Bruno’s is, without question, Ground Zero for traditional Italian food in Little Rock, arguably throughout Arkansas, and stacks up with anyplace in the South. And while it takes a great deal of skill to do what they do, at the heart of these dishes is still the fundamental element of pasta noodles cooked to a perfect doneness and presented in their hearty and classic glory.
If you don’t believe me, stick to the spaghetti menu sometime and order it as stripped-down as you please, with the wonderful marinara or better yet, anointed with just garlic butter and dusted with fresh Romano cheese. You’ll see how satisfying simple can be.
“I guess what sets it apart is we just do it very old school, we just keep it the way that the recipe that Dad had,” Gio adds. “I use the flour [he] wanted to use, I don’t use any newer added stuff. We do everything the way Dad wanted it done.”
There’s another element to pasta that makes it indispensable in the story of our lives. Think on the really important meals in your life with your significant other — prom night, the first date, the night you popped the question and the commemorative evenings that followed thereafter celebrating all the above. Where did you go, a burger joint? Did you gnaw on a plate of ribs right before handing her a sauce-soaked ring? Probably not.
If dinner was involved, and if you had any sense at all, it was served in a dimly lit, softly-serenaded space, the magic moment bookended by a nice plate of linguine or angel hair. Maybe it’s the carbs which science shows releases serotonin, Mother Nature’s happy drug in the brain, or the wine that always makes good pasta better, but there’s something about an Italian dinner that spawns romance. It happens in Bruno’s Little Italy all the time.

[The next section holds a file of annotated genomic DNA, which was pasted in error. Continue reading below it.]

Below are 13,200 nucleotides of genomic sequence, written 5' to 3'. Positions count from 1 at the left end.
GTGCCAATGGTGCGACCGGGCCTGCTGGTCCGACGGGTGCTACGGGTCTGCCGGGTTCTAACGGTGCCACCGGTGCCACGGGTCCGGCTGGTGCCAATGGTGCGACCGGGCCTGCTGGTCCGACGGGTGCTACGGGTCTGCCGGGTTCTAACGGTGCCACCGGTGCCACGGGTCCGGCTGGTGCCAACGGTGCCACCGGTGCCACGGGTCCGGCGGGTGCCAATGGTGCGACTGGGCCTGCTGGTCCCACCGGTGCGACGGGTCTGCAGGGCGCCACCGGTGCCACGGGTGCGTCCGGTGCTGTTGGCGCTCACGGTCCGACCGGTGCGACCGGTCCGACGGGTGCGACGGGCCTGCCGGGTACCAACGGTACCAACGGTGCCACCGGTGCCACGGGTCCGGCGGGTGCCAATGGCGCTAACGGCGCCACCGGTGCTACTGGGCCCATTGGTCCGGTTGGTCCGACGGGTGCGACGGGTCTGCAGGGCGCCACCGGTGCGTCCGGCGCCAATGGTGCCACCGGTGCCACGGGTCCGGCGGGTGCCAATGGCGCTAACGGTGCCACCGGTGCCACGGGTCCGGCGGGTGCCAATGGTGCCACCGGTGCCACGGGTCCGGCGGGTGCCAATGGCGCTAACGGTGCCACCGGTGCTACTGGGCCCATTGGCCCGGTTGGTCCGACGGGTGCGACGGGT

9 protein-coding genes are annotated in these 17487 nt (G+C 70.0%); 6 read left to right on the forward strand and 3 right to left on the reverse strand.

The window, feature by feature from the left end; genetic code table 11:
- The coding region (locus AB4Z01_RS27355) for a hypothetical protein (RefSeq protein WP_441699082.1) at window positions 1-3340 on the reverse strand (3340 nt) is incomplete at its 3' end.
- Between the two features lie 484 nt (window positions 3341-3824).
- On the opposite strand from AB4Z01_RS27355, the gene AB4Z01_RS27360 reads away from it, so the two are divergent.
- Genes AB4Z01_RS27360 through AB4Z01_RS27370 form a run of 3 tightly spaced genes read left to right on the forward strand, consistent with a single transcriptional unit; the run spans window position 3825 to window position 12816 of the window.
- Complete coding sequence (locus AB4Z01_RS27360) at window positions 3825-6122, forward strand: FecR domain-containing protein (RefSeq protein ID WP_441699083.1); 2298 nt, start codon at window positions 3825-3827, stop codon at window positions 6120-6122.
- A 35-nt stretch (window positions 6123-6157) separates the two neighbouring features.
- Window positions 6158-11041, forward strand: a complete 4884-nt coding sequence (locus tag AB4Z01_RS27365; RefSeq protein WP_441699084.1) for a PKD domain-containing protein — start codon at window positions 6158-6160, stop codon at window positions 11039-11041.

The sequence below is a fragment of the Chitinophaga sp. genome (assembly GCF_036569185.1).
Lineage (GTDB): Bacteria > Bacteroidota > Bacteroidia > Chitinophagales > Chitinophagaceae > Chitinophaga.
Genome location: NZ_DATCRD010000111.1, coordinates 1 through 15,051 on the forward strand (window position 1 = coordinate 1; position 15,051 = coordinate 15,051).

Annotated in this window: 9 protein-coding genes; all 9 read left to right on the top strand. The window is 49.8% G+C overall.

“We have at least one couple, well, I would say more than one, that ate here on their honeymoon or their wedding night that are still coming back here for their anniversary since the ‘50s,” Gio says.
“A guy proposed the other night, just a week ago, in front of the whole full restaurant. Luckily our sauté chef knew how to do a ganache to write, ‘Will you marry me?’ on her cheesecake.” Vince says. “On a weekly basis, there’s people getting engaged here, celebrating anniversaries … So I agree completely that pasta is very romantic.”
Today there are more than 600 shapes of pasta recognized by the International Pasta Organization and as you might expect these include gluten- and wheat-free specimens, so it’s not a stretch to say it’s one of the more inclusive and approachable food items out there. There is pasta in the shape of shells, wheels, tubes and strands of various gauge. There’s vegetable pasta that tricks you into thinking you’re eating healthy even though that’s, of course, not the point.
Pasta curls lovingly around your beloved’s fork or through your baby’s fingers. It’s an entry dish for a new cook, sustenance for the broke college student and a staple for the first apartment’s larder. Pasta is the sacred heirloom of your nana’s kitchen and sits in a place of honor at your table, symbolizing the individual turns of individual lives that wind and tangle as family.
“Every new customer that comes in, when they say, ‘What do I eat?’ the very first thing I always say is, ‘If you want a classic item of my dad’s, if you want a white sauce item, spaghetti carbonara,’” Vince says. “I’d probably have that, as well as our pizza, if it was my last meal. I love our sausage; we’re the only people that put our Italian sausage in the carbonara. We’ve been making it since ‘49.”
He smiles. “It’s my dad’s recipe.”